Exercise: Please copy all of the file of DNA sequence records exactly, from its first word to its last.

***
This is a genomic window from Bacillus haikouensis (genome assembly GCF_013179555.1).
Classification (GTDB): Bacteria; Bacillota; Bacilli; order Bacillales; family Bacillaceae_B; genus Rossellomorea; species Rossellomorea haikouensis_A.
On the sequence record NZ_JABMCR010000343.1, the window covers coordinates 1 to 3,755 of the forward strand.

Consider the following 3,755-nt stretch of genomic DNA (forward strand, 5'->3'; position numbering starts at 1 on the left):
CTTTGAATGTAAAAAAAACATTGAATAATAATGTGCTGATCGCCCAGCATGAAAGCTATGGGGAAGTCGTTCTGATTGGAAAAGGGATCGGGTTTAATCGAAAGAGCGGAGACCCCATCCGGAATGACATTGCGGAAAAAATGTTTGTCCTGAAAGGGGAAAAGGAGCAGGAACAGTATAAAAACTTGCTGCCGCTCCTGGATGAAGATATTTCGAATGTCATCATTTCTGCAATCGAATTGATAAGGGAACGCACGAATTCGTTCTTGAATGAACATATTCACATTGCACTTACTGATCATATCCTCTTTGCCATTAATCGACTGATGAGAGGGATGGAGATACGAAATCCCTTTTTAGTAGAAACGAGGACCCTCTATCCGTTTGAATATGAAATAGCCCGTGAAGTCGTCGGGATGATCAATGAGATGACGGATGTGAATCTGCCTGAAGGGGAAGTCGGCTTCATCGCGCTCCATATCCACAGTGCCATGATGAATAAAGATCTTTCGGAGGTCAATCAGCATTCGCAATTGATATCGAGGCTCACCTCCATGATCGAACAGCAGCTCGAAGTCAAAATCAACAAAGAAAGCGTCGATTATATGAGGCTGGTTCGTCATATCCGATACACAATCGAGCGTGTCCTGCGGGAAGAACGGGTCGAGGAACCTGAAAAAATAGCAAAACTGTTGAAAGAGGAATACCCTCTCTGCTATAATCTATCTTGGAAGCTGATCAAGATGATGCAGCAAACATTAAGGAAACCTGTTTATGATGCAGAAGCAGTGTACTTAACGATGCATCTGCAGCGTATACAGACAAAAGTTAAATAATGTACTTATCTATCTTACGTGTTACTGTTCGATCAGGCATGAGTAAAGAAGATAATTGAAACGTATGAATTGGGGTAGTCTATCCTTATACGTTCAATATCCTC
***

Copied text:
This is a genomic window from Bacillus haikouensis (genome assembly GCF_013179555.1).
Classification (GTDB): Bacteria; Bacillota; Bacilli; order Bacillales; family Bacillaceae_B; genus Rossellomorea; species Rossellomorea haikouensis_A.
On the sequence record NZ_JABMCR010000343.1, the window covers coordinates 1 to 3,755 of the forward strand.

Consider the following 3,755-nt stretch of genomic DNA (forward strand, 5'->3'; position numbering starts at 1 on the left):
CTTTGAATGTAAAAAAAACATTGAATAATAATGTGCTGATCGCCCAGCATGAAAGCTATGGGGAAGTCGTTCTGATTGGAAAAGGGATCGGGTTTAATCGAAAGAGCGGAGACCCCATCCGGAATGACATTGCGGAAAAAATGTTTGTCCTGAAAGGGGAAAAGGAGCAGGAACAGTATAAAAACTTGCTGCCGCTCCTGGATGAAGATATTTCGAATGTCATCATTTCTGCAATCGAATTGATAAGGGAACGCACGAATTCGTTCTTGAATGAACATATTCACATTGCACTTACTGATCATATCCTCTTTGCCATTAATCGACTGATGAGAGGGATGGAGATACGAAATCCCTTTTTAGTAGAAACGAGGACCCTCTATCCGTTTGAATATGAAATAGCCCGTGAAGTCGTCGGGATGATCAATGAGATGACGGATGTGAATCTGCCTGAAGGGGAAGTCGGCTTCATCGCGCTCCATATCCACAGTGCCATGATGAATAAAGATCTTTCGGAGGTCAATCAGCATTCGCAATTGATATCGAGGCTCACCTCCATGATCGAACAGCAGCTCGAAGTCAAAATCAACAAAGAAAGCGTCGATTATATGAGGCTGGTTCGTCATATCCGATACACAATCGAGCGTGTCCTGCGGGAAGAACGGGTCGAGGAACCTGAAAAAATAGCAAAACTGTTGAAAGAGGAATACCCTCTCTGCTATAATCTATCTTGGAAGCTGATCAAGATGATGCAGCAAACATTAAGGAAACCTGTTTATGATGCAGAAGCAGTGTACTTAACGATGCATCTGCAGCGTATACAGACAAAAGTTAAATAATGTACTTATCTATCTTACGTGTTACTGTTCGATCAGGCATGAGTAAAGAAGATAATTGAAACGTATGAATTGGGGTAGTCTATCCTTATACGTTCAATATCCTC